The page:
in issue.") (internal quote omitted). Accordingly, Donnelley has not shown any meaningful
distinction between the facts of this case and those in Hucko.
Donnelley also argues that discovery is warranted because Noe's mental health records
are relevant to his claim and that by invoking a privilege Noe is attempting to "substitute the
evidentiary rules for the discovery rules." (Reply at 3.) The fact that evidence may be relevant,
however, does not automatically require its production when a privilege applies. Federal Rule of
Civil Procedure 26 explicitly distinguishes between relevance and privilege by stating that the
"[p]arties may obtain discovery regarding any nonprivileged matter that is relevant to any party's
claim or defense." Fed. R. Civ. P. 26(b)(1) (emphasis added). Indeed, privileges often protect
information that is relevant to the litigants' dispute. See United States v. BDO Seidman, 337 F.3d
802, 810-11 (7th Cir. 2003) (discussing the attorney-client privilege). As such, no evidence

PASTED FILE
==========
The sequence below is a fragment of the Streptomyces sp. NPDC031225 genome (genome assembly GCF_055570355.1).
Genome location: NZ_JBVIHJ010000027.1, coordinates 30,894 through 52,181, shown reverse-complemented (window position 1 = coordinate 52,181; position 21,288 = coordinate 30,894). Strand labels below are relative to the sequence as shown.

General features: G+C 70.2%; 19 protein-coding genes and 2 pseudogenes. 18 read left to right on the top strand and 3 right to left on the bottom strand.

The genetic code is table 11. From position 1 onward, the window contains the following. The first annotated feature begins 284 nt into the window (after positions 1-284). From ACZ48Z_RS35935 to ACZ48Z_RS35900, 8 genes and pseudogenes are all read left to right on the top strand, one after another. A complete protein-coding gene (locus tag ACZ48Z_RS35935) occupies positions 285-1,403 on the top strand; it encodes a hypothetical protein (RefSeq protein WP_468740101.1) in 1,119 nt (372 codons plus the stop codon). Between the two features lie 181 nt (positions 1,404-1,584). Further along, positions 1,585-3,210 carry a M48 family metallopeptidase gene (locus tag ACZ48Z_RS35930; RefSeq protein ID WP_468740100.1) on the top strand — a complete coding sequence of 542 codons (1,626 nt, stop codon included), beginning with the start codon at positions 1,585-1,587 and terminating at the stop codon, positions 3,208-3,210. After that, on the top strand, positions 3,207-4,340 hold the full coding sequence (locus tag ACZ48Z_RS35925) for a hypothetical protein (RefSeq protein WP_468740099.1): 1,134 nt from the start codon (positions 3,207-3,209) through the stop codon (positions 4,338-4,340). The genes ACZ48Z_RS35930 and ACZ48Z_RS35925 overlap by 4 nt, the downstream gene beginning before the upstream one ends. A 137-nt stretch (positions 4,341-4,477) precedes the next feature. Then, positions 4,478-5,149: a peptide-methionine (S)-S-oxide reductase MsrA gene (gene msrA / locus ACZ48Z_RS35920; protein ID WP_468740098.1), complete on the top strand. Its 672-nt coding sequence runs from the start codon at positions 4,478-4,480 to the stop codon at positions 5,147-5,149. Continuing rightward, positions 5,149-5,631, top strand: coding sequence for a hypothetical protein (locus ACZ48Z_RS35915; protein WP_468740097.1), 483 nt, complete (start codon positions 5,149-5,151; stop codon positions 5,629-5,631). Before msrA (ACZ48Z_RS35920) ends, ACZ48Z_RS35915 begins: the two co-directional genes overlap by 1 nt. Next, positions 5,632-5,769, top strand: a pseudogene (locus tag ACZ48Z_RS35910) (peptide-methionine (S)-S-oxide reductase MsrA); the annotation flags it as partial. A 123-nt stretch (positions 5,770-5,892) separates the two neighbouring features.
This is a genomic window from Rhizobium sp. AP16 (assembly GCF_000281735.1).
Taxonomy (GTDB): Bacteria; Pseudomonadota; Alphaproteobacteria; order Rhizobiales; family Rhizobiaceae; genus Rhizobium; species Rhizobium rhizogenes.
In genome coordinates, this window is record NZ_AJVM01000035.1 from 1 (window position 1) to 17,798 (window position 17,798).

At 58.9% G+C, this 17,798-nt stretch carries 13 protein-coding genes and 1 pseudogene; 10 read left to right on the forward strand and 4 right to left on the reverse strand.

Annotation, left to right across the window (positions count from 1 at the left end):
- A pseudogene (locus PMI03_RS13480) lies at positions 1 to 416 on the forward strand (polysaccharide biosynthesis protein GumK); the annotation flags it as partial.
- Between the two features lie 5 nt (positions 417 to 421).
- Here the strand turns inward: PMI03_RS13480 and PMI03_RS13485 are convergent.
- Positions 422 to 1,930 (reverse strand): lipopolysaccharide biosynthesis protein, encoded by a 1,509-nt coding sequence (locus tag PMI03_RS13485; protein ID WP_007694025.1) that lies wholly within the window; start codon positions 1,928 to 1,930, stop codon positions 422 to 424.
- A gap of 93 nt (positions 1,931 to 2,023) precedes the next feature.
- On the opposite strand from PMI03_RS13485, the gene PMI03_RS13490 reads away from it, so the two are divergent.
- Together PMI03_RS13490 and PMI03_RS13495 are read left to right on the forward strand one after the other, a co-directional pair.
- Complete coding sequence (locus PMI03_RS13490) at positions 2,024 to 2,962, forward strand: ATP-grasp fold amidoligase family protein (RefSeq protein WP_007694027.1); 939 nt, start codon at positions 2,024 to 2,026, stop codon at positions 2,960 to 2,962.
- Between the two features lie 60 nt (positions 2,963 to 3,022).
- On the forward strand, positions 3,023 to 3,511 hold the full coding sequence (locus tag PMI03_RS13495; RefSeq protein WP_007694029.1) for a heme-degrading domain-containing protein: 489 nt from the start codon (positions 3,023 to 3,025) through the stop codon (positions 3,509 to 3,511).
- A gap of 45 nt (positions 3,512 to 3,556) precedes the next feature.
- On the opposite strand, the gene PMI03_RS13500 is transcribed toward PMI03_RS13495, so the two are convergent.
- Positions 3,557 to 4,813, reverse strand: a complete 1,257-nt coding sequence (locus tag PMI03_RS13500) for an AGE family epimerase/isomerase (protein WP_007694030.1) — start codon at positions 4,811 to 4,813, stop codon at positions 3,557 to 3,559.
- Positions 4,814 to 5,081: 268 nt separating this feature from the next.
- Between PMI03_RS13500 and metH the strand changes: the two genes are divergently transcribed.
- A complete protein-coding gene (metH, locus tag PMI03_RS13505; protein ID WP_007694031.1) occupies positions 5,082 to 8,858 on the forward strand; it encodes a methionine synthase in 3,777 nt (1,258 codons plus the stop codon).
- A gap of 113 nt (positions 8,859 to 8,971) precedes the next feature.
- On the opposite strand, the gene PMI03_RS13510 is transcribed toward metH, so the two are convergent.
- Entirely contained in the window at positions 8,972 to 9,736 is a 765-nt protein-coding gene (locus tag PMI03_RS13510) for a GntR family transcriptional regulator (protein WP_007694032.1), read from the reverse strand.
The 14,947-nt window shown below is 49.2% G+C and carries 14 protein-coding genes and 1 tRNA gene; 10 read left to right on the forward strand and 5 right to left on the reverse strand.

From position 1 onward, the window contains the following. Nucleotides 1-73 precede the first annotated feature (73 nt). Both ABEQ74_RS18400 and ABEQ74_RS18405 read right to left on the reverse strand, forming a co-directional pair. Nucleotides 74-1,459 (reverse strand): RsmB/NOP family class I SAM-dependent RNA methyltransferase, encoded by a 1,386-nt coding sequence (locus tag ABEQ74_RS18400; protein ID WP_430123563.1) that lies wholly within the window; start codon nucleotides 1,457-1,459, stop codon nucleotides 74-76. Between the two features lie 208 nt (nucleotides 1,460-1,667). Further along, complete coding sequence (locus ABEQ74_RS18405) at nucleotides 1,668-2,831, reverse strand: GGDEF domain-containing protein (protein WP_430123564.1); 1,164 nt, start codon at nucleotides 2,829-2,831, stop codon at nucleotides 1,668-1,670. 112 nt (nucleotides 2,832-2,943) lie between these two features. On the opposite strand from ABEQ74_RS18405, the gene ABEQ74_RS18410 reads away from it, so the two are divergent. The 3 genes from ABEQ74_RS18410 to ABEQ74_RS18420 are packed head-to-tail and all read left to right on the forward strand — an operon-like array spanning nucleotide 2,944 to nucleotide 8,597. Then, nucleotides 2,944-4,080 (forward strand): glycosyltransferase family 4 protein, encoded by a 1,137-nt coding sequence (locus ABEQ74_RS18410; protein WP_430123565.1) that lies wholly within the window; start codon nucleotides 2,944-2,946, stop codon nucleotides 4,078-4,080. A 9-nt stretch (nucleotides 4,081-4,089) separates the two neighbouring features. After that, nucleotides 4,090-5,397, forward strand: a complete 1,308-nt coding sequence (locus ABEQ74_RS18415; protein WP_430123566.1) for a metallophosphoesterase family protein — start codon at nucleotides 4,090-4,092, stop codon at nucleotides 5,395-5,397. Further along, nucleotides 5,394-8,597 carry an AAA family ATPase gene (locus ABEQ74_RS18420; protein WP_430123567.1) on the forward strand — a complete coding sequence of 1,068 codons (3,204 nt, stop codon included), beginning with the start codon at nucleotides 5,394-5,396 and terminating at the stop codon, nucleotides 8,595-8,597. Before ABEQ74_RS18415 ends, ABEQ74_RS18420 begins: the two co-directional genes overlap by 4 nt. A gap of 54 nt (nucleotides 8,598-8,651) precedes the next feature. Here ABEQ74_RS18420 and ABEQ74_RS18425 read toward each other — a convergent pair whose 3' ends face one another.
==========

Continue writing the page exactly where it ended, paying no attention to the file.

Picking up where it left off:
supports Donnelley's claim that Noe is attempting to side-step the normal discovery process in
this case in order to protect evidence that should otherwise be disclosed.
Donnelley further argues that Noe's proffer that he did not consult a psychiatrist fatally
conflicts with his deposition testimony that he saw a "therapist." (Def's. Resp. at 2.) The record,
however, does not show any conflict between Noe's proffer and statements made at his
deposition. In his proffer, Noe states that he will testify that he never sought treatment from a
psychiatrist. Noe was asked in his deposition if anyone at Donnelley had ever recommended that
he seek "counseling," and in response, Noe testified that he had met with a person named Nancy